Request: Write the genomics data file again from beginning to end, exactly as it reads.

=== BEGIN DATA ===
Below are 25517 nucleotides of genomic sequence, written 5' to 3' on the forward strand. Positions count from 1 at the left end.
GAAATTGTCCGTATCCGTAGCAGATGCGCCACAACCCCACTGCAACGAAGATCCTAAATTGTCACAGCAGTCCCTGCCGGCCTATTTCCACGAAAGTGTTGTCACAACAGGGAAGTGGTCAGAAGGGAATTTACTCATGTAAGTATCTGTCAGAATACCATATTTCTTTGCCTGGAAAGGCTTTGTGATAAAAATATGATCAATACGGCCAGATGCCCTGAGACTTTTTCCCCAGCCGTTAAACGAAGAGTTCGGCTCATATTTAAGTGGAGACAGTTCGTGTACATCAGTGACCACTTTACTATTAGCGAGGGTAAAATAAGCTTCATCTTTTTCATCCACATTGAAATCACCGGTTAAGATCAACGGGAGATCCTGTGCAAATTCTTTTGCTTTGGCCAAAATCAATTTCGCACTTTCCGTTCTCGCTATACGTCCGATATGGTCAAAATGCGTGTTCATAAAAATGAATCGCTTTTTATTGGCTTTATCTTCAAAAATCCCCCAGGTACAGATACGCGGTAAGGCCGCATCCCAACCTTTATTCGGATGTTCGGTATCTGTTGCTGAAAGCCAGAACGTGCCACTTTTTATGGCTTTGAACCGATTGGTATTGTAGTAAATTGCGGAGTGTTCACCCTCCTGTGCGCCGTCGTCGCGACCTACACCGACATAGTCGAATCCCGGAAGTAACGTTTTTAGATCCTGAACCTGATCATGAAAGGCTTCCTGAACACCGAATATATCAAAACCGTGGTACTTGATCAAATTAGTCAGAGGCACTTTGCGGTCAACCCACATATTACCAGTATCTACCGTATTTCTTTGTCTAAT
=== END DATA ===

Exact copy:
Below are 25517 nucleotides of genomic sequence, written 5' to 3' on the forward strand. Positions count from 1 at the left end.
GAAATTGTCCGTATCCGTAGCAGATGCGCCACAACCCCACTGCAACGAAGATCCTAAATTGTCACAGCAGTCCCTGCCGGCCTATTTCCACGAAAGTGTTGTCACAACAGGGAAGTGGTCAGAAGGGAATTTACTCATGTAAGTATCTGTCAGAATACCATATTTCTTTGCCTGGAAAGGCTTTGTGATAAAAATATGATCAATACGGCCAGATGCCCTGAGACTTTTTCCCCAGCCGTTAAACGAAGAGTTCGGCTCATATTTAAGTGGAGACAGTTCGTGTACATCAGTGACCACTTTACTATTAGCGAGGGTAAAATAAGCTTCATCTTTTTCATCCACATTGAAATCACCGGTTAAGATCAACGGGAGATCCTGTGCAAATTCTTTTGCTTTGGCCAAAATCAATTTCGCACTTTCCGTTCTCGCTATACGTCCGATATGGTCAAAATGCGTGTTCATAAAAATGAATCGCTTTTTATTGGCTTTATCTTCAAAAATCCCCCAGGTACAGATACGCGGTAAGGCCGCATCCCAACCTTTATTCGGATGTTCGGTATCTGTTGCTGAAAGCCAGAACGTGCCACTTTTTATGGCTTTGAACCGATTGGTATTGTAGTAAATTGCGGAGTGTTCACCCTCCTGTGCGCCGTCGTCGCGACCTACACCGACATAGTCGAATCCCGGAAGTAACGTTTTTAGATCCTGAACCTGATCATGAAAGGCTTCCTGAACACCGAATATATCAAAACCGTGGTACTTGATCAAATTAGTCAGAGGCACTTTGCGGTCAACCCACATATTACCAGTATCTACCGTATTTCTTTGTCTAAT